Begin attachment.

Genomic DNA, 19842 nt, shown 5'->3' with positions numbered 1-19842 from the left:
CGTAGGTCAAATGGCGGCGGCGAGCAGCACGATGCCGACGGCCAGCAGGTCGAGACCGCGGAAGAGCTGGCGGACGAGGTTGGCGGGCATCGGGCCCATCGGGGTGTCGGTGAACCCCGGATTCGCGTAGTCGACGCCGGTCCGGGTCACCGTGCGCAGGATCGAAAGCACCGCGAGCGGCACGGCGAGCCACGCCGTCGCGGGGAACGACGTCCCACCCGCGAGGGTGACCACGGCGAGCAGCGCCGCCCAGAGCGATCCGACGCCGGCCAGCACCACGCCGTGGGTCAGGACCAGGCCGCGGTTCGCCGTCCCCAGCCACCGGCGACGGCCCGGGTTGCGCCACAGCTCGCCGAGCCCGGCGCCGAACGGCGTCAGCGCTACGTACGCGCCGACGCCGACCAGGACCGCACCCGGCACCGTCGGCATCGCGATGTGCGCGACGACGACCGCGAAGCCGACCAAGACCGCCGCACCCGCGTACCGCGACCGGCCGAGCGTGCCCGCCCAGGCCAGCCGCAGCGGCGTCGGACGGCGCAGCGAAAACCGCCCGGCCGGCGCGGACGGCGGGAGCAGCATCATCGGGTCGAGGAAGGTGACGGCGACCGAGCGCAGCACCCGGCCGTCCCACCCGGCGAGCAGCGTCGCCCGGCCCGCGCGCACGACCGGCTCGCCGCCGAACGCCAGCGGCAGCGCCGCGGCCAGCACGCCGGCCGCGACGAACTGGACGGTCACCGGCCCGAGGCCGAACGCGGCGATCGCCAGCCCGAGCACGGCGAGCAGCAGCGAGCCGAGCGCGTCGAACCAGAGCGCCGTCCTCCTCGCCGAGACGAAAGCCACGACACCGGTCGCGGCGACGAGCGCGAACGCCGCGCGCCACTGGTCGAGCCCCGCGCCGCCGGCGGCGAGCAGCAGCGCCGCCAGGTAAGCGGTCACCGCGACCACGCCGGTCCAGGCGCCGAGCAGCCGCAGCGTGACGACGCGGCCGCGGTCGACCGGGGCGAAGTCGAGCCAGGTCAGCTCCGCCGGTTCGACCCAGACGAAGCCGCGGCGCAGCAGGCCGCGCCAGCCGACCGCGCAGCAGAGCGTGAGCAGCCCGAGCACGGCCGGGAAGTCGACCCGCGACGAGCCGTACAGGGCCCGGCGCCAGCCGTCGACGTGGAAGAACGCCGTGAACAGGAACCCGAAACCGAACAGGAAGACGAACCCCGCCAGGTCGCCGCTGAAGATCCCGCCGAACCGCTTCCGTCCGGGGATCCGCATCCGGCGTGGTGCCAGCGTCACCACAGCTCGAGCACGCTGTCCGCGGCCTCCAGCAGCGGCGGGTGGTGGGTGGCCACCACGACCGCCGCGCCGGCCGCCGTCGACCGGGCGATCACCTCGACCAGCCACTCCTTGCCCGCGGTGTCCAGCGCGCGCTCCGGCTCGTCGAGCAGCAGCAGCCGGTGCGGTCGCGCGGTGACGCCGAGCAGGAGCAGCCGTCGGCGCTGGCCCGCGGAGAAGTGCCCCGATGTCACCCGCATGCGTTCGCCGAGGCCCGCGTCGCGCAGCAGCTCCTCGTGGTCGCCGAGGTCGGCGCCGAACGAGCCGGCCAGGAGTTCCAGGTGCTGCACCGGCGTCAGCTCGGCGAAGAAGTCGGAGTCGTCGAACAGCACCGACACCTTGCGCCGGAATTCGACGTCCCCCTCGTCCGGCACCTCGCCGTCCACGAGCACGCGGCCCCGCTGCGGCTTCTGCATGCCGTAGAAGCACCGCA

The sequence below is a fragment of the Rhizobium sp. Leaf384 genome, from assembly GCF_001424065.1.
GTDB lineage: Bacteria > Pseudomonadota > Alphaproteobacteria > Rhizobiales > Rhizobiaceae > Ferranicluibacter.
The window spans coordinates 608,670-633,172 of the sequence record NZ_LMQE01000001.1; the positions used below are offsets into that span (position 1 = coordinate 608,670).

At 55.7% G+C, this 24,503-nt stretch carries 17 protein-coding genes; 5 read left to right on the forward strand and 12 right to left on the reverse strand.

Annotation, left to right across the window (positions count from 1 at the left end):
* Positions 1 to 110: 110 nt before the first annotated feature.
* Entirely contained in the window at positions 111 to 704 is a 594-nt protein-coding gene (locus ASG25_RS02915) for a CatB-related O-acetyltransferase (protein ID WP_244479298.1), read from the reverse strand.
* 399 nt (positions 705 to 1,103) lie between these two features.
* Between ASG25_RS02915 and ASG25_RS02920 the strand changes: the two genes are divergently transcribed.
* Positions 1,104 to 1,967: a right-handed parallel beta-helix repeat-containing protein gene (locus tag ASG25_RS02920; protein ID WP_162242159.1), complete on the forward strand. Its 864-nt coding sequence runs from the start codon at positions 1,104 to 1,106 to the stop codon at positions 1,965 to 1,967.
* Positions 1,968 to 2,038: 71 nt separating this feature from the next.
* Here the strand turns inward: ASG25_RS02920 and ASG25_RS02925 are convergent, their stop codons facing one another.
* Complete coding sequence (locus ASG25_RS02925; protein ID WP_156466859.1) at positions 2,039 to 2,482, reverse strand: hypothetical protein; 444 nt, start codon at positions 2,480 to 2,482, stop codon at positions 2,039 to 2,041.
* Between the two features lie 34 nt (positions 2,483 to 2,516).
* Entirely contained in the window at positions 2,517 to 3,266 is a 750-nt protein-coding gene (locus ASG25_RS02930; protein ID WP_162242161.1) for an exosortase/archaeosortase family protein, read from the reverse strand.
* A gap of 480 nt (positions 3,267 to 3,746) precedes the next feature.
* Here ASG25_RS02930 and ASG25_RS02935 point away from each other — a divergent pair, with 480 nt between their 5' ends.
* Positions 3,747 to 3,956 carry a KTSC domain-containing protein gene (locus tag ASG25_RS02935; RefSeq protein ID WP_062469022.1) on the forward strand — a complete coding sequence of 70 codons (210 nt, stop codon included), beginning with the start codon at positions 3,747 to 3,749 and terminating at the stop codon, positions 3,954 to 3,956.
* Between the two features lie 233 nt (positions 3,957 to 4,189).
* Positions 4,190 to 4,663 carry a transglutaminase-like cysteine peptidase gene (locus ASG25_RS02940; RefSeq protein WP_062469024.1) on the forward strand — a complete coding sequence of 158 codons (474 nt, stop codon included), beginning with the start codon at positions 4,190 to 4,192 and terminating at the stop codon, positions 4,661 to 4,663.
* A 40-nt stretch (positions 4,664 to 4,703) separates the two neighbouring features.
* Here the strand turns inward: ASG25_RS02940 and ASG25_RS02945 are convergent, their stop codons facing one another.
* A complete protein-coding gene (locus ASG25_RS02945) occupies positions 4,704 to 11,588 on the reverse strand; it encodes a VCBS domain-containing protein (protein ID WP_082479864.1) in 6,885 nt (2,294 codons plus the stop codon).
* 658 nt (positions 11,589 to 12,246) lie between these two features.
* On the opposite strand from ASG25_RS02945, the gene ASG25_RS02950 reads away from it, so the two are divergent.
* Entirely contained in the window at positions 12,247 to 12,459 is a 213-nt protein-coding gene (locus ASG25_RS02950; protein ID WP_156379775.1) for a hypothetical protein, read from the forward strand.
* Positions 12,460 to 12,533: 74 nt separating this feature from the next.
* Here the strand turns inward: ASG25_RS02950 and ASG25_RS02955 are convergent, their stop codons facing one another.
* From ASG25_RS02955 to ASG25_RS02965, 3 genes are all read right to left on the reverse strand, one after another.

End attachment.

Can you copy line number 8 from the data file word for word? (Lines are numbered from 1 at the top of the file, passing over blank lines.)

* Positions 1 to 110: 110 nt before the first annotated feature.